CINCO DE MAYO – Celebrated on Fifth of May

Cinco De Mayo has a celebration held annually on the Fifth of May. It has observed to celebrate the victory of the Mexican army over the French army at the Battle of Puebla. This battle took place on the Fifth of May,1862. More popularly celebrated in the United States than in Mexico, the festival has evolved into a celebration of Mexican-American culture. In Mexico, the commemoration of this battle continues to be mostly ceremonial, has celebrated through military parades and battle re-enactments.

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History and significance of CINCO DE MAYO

Often confused with Mexican Independence Day, Cinco De Mayo is the celebration of the unlikely. Win of the Zaragoza led the Mexican army over the French army in the Battle of Puebla. Mexico, at that time, indebted to France, Spain, and Britain had managed to negotiate a deal with Britain and Spain. This led to the two countries withdrawing their forces from Mexico (which were there to demand repayment). However, France, then ruled by Napoleon the Third, decided to use the opportunity to carve out an empire out of the Mexican territory, which led to the battle of Puebla.

The battle of Puebla has fought between six thousand men. A strong French army under General Charles Latrille de Lorencez and the Zaragoza led two thousand men strong Mexican forces. The Mexican troops managed to fortify the small town. And fighting leading to the retreat of the French Army with minimal losses to the Mexican Army.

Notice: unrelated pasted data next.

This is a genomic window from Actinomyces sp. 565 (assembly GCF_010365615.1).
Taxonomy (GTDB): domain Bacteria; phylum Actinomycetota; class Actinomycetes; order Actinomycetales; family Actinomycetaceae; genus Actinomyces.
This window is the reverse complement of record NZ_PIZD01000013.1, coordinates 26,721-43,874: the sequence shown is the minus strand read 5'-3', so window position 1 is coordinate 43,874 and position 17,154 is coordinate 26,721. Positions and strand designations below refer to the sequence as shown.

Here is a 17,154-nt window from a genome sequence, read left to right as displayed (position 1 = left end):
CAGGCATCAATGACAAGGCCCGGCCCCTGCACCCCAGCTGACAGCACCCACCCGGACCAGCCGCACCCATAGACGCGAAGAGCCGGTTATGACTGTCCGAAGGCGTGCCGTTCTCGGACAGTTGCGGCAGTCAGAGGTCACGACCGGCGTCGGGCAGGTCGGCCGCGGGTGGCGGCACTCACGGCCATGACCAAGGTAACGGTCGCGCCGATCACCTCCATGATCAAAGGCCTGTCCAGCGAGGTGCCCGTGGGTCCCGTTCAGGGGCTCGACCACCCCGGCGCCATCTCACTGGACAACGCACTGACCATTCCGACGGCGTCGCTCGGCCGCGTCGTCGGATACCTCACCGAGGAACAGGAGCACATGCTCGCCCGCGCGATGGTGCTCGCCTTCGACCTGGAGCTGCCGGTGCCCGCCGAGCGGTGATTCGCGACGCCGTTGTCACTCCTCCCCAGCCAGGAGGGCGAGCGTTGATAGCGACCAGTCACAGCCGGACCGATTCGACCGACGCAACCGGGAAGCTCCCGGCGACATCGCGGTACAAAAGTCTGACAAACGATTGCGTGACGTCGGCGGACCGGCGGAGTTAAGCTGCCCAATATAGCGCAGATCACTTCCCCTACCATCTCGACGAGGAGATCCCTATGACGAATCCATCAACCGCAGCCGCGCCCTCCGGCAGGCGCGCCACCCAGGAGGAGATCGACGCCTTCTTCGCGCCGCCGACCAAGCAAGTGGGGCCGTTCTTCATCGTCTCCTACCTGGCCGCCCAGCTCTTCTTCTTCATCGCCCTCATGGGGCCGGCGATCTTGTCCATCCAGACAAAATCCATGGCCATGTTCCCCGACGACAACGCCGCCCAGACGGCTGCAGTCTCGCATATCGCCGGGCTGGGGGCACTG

Popularity in the United States

The celebrations became popular in America, specifically California, where they have been celebrated for decades. The day, however, gained nationwide popularity in the 1980s owing to advertising campaigns by beer and wine companies. It has said that Cinco de Mayo generated Beer sales on par with the super bowl.


In Mexico, the day has celebrated in a more commemorative manner than its American counterpart. Though primarily observed in the state of Puebla, the festival has also celebrated in other parts of the country. Traditions include parades with brightly colored floats and piñatas, recreations of the Battle of Puebla (where participants dress up as French and Mexican soldiers), and other festive events. During the festival, the city of Puebla, hosts the Festival International del Mole, a two-day festival where celebrity chefs discuss and prepare Puebla’s most iconic dish, Mole poblano. A popular drink served during this festival is the agua fresco, which is flavored water combined with fruits, seeds, and flowers. 

Mexico City hosts a big parade with dancing, singing, and re-enactments where almost everyone has dressed in long flowing traditional Mexican dresses or Mexican pantsuits with bright sombreros. Contrary to popular belief, it is, however, not a federal holiday in Mexico, so office, banks, and stores do remain open.

In the United States, the festival is more of a celebration of Mexican American Culture. First introduced during the Civil Rights Movements by American Mexicans as a source of pride, the day has evolved into a commemoration from an earnest show of patriotism. The day is celebrated with festive dresses, parades, drinks, and food, which mainly include popular Mexican dishes like tacos, among others.

Also read, Chuseok

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